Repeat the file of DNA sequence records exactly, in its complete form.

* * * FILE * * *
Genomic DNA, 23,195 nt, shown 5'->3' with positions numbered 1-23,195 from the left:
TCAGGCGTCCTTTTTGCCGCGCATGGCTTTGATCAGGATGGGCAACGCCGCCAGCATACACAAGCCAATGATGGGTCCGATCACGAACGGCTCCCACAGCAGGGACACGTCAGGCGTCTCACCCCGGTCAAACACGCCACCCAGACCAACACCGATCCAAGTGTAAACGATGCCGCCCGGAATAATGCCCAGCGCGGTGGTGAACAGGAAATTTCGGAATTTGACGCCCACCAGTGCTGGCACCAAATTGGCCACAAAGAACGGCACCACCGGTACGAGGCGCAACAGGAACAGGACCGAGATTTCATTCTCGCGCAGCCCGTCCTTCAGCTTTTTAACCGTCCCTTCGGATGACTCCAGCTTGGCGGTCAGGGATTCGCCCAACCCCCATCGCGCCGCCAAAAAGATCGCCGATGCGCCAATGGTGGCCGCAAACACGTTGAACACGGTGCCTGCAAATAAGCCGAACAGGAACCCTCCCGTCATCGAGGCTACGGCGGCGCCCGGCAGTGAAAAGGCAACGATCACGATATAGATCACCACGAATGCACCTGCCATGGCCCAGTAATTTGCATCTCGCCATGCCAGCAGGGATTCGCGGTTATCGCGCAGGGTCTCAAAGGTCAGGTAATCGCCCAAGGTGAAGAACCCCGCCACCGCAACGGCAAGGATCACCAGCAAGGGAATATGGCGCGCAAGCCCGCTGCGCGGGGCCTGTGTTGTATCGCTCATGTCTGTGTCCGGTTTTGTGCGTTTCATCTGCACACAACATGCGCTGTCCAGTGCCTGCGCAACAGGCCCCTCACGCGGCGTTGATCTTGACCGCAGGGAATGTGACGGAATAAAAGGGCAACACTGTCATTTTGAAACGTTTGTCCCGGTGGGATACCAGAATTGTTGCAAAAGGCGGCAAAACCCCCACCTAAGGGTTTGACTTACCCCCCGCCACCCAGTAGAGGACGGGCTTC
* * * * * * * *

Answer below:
Genomic DNA, 23,195 nt, shown 5'->3' with positions numbered 1-23,195 from the left:
TCAGGCGTCCTTTTTGCCGCGCATGGCTTTGATCAGGATGGGCAACGCCGCCAGCATACACAAGCCAATGATGGGTCCGATCACGAACGGCTCCCACAGCAGGGACACGTCAGGCGTCTCACCCCGGTCAAACACGCCACCCAGACCAACACCGATCCAAGTGTAAACGATGCCGCCCGGAATAATGCCCAGCGCGGTGGTGAACAGGAAATTTCGGAATTTGACGCCCACCAGTGCTGGCACCAAATTGGCCACAAAGAACGGCACCACCGGTACGAGGCGCAACAGGAACAGGACCGAGATTTCATTCTCGCGCAGCCCGTCCTTCAGCTTTTTAACCGTCCCTTCGGATGACTCCAGCTTGGCGGTCAGGGATTCGCCCAACCCCCATCGCGCCGCCAAAAAGATCGCCGATGCGCCAATGGTGGCCGCAAACACGTTGAACACGGTGCCTGCAAATAAGCCGAACAGGAACCCTCCCGTCATCGAGGCTACGGCGGCGCCCGGCAGTGAAAAGGCAACGATCACGATATAGATCACCACGAATGCACCTGCCATGGCCCAGTAATTTGCATCTCGCCATGCCAGCAGGGATTCGCGGTTATCGCGCAGGGTCTCAAAGGTCAGGTAATCGCCCAAGGTGAAGAACCCCGCCACCGCAACGGCAAGGATCACCAGCAAGGGAATATGGCGCGCAAGCCCGCTGCGCGGGGCCTGTGTTGTATCGCTCATGTCTGTGTCCGGTTTTGTGCGTTTCATCTGCACACAACATGCGCTGTCCAGTGCCTGCGCAACAGGCCCCTCACGCGGCGTTGATCTTGACCGCAGGGAATGTGACGGAATAAAAGGGCAACACTGTCATTTTGAAACGTTTGTCCCGGTGGGATACCAGAATTGTTGCAAAAGGCGGCAAAACCCCCACCTAAGGGTTTGACTTACCCCCCGCCACCCAGTAGAGGACGGGCTTC